So, we thought, well let’s test out the beta and see how it’s going. Get the content close to good. Do some more pilots. Work with people. But then maybe if we have this data literacy consortium, people can co-create the next stage, that we might get to version one, where it’s put somewhere, put it on GitHub or what have you, and ask people to download it and fork it, you know, or add content that they have, because I know there’s really good scenarios and good exercises. Just today, in the workshop, somebody had a really good exercise for explaining data and AI, and I think that’s kind of brilliant, right?

If we have those best practices coming back in and feeding it, then it’s going to help not just us but maybe other organizations. So, I’ve always thought of it as maybe going from what we have now to something that might be like a corpus where people can keep building on it. But we’ll see. That’s up to the network that was kind of started.

[11:37] Heather Noelle Robinson: Any final thoughts?

[11:39] Heather Leson: Yeah, so the Data Playbook right now is beta. Next year at IFRC we’re going to put it into four languages, and we’re going to do a couple edits. We’re also going to go back to the Data Literacy Consortium and see, hey, you know, do people want to kind of get to version one with us? But, I do believe that as we proceed in terms of some of our data literacy activities that the best thing I can do is just talk to anybody else who is doing this kind of work to figure out what the best practices are and how we might learn from them. I think that the power of open and the power to be able to use those principles of collaboration and curation and collaboration actually makes it stronger, and it actually builds a lot more trust with the communities who are actually pretty nervous of data, and you know, rightfully so. You know, there’s a lot of terrible things that can happen with it, but there’s also some good things.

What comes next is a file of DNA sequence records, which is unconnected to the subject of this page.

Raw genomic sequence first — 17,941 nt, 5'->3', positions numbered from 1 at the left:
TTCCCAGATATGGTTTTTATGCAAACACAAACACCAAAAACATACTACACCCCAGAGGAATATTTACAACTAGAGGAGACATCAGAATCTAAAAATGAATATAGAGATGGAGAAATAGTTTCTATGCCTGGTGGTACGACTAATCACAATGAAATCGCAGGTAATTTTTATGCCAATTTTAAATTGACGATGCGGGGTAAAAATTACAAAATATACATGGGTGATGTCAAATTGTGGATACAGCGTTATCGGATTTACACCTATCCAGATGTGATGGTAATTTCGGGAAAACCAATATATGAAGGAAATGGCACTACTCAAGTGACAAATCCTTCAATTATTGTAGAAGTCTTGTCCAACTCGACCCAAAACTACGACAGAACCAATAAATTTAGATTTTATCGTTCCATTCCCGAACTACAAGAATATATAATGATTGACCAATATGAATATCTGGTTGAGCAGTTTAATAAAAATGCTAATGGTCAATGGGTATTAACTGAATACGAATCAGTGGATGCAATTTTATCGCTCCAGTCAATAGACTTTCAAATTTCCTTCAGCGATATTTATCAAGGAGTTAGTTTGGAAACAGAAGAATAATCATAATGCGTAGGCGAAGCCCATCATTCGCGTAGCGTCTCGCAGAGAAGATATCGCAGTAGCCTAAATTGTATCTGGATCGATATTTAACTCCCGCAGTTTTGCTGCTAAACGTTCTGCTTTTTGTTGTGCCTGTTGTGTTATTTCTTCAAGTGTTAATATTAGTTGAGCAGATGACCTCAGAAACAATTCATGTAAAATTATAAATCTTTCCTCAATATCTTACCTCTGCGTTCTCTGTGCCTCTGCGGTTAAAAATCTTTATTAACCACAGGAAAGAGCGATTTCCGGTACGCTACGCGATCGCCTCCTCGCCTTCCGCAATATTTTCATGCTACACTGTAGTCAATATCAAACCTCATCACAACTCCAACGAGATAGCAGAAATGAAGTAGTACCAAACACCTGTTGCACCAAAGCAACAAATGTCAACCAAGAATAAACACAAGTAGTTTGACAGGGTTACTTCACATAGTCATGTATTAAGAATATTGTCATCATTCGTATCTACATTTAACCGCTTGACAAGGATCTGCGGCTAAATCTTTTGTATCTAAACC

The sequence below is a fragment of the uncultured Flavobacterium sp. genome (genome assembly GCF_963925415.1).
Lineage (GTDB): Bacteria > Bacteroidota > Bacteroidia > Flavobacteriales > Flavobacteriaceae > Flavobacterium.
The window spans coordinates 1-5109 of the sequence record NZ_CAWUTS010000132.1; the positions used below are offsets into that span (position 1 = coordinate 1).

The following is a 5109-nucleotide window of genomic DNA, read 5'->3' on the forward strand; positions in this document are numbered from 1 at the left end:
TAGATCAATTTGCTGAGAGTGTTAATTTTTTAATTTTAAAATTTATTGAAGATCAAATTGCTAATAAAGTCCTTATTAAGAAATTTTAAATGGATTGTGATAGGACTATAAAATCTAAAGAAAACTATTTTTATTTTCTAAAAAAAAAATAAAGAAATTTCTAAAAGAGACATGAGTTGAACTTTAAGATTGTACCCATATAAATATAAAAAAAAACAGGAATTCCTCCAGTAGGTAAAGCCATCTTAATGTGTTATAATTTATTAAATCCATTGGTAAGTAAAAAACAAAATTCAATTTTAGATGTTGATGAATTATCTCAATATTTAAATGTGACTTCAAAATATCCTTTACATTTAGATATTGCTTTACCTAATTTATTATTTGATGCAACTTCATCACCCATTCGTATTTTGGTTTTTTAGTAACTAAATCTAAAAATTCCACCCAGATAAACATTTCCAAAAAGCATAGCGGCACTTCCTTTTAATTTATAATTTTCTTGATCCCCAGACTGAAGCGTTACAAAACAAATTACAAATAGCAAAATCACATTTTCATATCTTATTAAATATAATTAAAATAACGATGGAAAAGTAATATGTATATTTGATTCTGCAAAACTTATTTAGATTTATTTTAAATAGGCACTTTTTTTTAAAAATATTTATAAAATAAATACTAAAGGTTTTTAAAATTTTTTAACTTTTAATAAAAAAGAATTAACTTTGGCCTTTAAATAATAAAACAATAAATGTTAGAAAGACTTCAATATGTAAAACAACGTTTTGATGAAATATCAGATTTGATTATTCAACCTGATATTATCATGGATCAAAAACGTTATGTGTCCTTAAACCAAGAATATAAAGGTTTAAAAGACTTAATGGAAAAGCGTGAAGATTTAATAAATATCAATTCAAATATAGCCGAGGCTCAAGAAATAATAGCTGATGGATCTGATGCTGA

And while I talk a lot about data, I’m more concerned about people having the power to make decisions about whether they want to use it or not use it, and that it’s their decision with it. And so, if we don’t have a shared understanding about what is data and how we use it or how it’s used, we’ll never get to the point where we can make the decisions about, you know, people don’t want to be involved in it. And so we need to kind of think about what does it mean to be as local as possible with data.

[12:54] Heather Noelle Robinson: Heather Leson, Data Literacy Lead at the International Federation of Red Cross and Red Crescent Societies, thank you so much for joining us.

[13:02] Heather Leson: Thanks very much for having me. Have a good day.

Digital Impact is a program of the Digital Civil Society Lab at the Stanford Center on Philanthropy and Civil Society. Follow this and other episodes at digitalimpact.io and on Twitter @dgtlimpact with #4Q4Data.